Your palms get sweaty, you feel that lump in your throat, you know you need to say something, but it just never feels like the right time. You don’t know where to start, but you know if you could just get that first word out it would all be better, but you just can’t. So, you hold it in, and you hold it in and then you hold it in a little bit more, until you can’t. And then you lose your shit and explode like no other. Maybe at that individual, or at someone totally uninvolved like the lady at Kroger who isn’t scanning your groceries fast enough.
We’ve all been there, and it sucks. I want to take some time and share some steps you can take to better prepare for these difficult conversations (so you don’t explode on innocent bystanders). Now, this doesn’t mean that life will now be a breeze, and you’ll have a PHD in difficult conversations. I mean I don’t think you’ll be knocking on your neighbor’s door asking, “do you have anything really hard and worrisome to say to your boss or your partner today? If so, I’ll do it for you! I thoroughly enjoy having difficult conversations!” But I do think you will be able to prepare and approach these conversations from a different angle and in the end receive better results.
Before the conversation:
Define your needs (be direct and specific)
I know a lot of people like to skirt around the issue and take the scenic route to the point of conversation. But honestly that just makes it confusing (for all) and adds more pieces to the puzzle that don’t need to be there. Just ask yourself, “what am I wanting out of this conversation” and see what comes up for you (writing these things down often helps). When you take the time to do this it is easier to understand your true emotions about the subject and easier to separate them from the behavior you may want someone to change.
Start of the conversation:
Describe your emotions
Be cautious of how you start out the conversation. You want to create a calming, compassionate setting so the recipient doesn’t have to automatically put their defenses up. Try not to use all of nothing statements (you always do this, you always do that) or make assumptions (I bet you think I’m crazy…). I suggest using an I statement to start the conversation out. For example: don’t say “you always make me feel so sad”, maybe say “I feel sad. Can I talk to you about something? It’s been on my mind for a long time and I want to open up.”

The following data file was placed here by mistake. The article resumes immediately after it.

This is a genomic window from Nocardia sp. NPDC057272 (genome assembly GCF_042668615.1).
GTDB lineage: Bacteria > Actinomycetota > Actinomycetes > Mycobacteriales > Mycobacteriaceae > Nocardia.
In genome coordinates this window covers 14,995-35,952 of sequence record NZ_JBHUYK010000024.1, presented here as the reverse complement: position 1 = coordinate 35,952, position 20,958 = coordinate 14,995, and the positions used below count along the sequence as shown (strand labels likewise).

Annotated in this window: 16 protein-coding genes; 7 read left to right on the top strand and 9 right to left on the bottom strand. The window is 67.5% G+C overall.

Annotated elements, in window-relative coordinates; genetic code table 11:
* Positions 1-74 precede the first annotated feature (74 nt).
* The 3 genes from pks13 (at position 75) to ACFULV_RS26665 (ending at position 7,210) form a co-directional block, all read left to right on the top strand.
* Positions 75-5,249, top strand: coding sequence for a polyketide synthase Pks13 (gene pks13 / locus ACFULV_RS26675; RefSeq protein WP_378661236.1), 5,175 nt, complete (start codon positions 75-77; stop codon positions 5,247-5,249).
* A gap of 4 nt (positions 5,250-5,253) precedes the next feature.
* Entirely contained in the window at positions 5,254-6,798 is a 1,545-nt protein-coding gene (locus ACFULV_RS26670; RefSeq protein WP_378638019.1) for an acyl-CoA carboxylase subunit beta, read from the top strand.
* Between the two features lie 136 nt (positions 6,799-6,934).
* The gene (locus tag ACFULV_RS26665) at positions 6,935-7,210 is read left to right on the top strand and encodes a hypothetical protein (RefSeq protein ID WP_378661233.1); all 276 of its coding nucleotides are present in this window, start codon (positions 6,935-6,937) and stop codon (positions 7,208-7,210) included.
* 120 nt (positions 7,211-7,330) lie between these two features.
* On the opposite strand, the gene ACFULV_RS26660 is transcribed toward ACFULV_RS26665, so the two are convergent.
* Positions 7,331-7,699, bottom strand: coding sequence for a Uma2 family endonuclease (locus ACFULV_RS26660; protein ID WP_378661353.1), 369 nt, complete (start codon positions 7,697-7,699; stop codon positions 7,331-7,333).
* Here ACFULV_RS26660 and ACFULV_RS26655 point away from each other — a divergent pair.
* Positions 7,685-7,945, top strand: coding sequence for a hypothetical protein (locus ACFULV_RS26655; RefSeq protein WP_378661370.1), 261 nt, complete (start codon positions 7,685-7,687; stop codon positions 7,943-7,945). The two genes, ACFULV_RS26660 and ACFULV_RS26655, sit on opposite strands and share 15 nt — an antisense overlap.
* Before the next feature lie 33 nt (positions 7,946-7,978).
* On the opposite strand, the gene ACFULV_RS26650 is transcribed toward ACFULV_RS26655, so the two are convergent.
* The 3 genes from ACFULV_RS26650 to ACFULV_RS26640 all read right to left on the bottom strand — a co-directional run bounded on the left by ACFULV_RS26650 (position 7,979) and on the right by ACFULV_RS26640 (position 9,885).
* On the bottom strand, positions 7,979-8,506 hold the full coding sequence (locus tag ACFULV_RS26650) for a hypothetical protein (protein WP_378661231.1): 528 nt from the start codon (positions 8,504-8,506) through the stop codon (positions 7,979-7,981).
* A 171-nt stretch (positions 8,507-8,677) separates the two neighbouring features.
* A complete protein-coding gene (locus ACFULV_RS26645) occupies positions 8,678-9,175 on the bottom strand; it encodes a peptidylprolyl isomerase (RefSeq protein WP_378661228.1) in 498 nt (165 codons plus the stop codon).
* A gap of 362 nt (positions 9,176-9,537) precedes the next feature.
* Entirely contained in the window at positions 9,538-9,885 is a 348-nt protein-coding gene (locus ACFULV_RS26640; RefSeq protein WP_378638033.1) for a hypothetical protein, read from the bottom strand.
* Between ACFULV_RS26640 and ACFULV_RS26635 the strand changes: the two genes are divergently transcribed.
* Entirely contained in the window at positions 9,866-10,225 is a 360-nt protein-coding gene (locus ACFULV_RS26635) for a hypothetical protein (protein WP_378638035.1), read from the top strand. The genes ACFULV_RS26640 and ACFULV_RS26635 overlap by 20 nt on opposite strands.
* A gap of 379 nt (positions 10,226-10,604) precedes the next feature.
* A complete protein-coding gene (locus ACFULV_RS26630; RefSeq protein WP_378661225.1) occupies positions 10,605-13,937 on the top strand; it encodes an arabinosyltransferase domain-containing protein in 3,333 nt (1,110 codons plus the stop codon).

Describe the situation
After your emotion-based starter statement and the environment has been set for your difficult topic, take a deep breath and go. Remember to be clear and concise.
“I was worried and angry when you came home at 2am on a Tuesday night drunk.”
How Not To
“You are always coming home so late on weeknights, and you’ve clearly had over your limit to drink, you sure know how to push my buttons!”
Then, stop and take another deep breath and allow the other person to digest the information and respond accordingly. If this is the first time you are trying this out (and usually respond like the how not to example), the person on the receiving end might need some extra digestion time to adjust their expectations for the rest of the conversation. So try your best to be patient.
Open the conversation up for discussion and compromise
Now there is no guarantee about how this will go, and there are a couple different routes.
1) Maybe the other persons defenses are already so high, and they just aren't ready for that conversation and shut it down immediately.
2) Maybe the other person just isn’t ready for that conversation right now, so you set a time to revisit this topic after having some time to think it over.
3) Maybe a productive conversation is able to be had and a compromise or solution about how to move forward can be made.
Honestly, none of these responses are good or bad, or right or wrong, but they will give you a good idea of how steady of a ground your standing on in regards to that topic. Remember that this is not a one and done thing but is something that is ever evolving and may take more time with others than it does for you.
Written by: Shannon Gonter, LPCC, NCC
I specialize in working with men and young adults. I am passionate about my career and want to work with you to create positive change. I also strive to create a counseling environment where men and young adults can relate, feel heard, and find new solutions to their negative patterns. Some issues that I most commonly work with are stress, relationship issues, difficulty saying “no” to others, difficulties recognizing emotions and emotionally connecting to others, anger, and intimacy issues, among others.
The information and resources contained on this website are for informational purposes only and are not intended to assess, diagnose, or treat any medical and/or mental health disease or condition. The use of this website does not imply nor establish any type of therapist-client relationship. Furthermore, the information obtained from this site should not be considered a substitute for a thorough medical and/or mental health evaluation by an appropriately credentialed and licensed professional.